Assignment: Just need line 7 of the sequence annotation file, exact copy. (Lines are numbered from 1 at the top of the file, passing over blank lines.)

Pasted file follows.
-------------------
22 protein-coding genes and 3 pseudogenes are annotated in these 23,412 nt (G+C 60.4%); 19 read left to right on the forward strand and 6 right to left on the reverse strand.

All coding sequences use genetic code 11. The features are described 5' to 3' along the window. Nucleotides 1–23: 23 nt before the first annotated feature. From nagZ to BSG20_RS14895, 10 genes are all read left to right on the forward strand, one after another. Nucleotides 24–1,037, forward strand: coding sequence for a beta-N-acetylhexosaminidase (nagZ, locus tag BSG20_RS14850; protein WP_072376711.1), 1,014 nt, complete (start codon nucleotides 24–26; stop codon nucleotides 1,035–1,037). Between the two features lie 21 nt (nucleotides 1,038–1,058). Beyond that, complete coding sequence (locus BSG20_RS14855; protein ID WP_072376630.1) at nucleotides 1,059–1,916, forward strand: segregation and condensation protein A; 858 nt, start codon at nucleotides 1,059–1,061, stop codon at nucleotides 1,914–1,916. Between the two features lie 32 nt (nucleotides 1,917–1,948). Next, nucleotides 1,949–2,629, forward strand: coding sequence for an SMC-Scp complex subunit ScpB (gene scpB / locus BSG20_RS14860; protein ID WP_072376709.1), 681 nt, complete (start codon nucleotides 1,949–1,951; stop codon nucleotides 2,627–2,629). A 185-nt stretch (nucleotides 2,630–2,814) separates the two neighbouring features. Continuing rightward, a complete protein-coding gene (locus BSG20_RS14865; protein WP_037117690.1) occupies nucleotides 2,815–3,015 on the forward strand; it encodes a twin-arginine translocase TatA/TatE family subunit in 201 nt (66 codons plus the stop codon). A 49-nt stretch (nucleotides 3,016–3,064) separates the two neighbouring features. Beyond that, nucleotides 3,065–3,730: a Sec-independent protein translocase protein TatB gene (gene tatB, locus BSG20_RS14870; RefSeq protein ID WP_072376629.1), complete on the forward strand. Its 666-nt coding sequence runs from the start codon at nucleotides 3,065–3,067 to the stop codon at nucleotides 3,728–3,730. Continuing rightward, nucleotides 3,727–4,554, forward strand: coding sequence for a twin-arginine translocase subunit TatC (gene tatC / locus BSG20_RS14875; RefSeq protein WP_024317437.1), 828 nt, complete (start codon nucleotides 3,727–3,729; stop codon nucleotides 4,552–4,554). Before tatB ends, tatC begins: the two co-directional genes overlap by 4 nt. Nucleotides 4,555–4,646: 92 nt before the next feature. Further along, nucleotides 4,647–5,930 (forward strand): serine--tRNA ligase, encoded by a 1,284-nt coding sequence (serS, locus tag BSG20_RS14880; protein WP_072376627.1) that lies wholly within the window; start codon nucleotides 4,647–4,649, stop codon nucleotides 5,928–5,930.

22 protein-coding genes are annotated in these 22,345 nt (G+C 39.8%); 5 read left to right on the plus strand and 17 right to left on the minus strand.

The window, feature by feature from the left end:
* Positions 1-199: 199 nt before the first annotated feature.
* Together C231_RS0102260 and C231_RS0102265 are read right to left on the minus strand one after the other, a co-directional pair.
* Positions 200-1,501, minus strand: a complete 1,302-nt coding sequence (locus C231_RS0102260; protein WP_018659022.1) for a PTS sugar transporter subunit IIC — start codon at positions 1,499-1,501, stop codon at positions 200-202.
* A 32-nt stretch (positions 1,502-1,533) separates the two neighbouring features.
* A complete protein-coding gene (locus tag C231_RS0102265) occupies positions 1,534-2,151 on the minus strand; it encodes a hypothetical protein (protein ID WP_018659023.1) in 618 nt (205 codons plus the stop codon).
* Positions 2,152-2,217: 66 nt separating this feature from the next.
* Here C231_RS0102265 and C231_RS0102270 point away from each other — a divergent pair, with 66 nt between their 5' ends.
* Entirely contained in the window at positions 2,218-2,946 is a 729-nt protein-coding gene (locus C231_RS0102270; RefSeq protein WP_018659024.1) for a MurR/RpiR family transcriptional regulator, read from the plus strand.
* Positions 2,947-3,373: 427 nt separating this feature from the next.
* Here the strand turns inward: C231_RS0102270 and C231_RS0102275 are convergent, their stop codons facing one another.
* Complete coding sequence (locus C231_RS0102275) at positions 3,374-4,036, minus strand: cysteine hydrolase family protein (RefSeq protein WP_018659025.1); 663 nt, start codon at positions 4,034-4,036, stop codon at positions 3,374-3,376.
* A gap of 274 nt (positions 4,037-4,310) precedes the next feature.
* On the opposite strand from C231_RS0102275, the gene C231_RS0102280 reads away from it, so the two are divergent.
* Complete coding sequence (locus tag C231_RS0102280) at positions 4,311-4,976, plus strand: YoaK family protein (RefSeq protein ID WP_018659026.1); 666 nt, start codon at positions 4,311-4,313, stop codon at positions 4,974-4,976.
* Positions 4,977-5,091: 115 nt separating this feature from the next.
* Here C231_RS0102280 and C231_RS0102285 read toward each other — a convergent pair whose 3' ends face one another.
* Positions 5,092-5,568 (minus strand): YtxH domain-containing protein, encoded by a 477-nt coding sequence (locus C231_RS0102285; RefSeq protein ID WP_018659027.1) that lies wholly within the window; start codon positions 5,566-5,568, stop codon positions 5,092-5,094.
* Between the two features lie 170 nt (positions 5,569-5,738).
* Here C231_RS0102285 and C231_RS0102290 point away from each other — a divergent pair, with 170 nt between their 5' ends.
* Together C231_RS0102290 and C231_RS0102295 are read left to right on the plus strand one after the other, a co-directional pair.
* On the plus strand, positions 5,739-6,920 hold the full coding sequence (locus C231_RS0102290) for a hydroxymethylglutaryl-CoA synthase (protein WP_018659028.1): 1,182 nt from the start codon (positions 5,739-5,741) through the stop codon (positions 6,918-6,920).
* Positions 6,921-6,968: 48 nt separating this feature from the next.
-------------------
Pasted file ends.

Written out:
* Positions 200-1,501, minus strand: a complete 1,302-nt coding sequence (locus C231_RS0102260; protein WP_018659022.1) for a PTS sugar transporter subunit IIC — start codon at positions 1,499-1,501, stop codon at positions 200-202.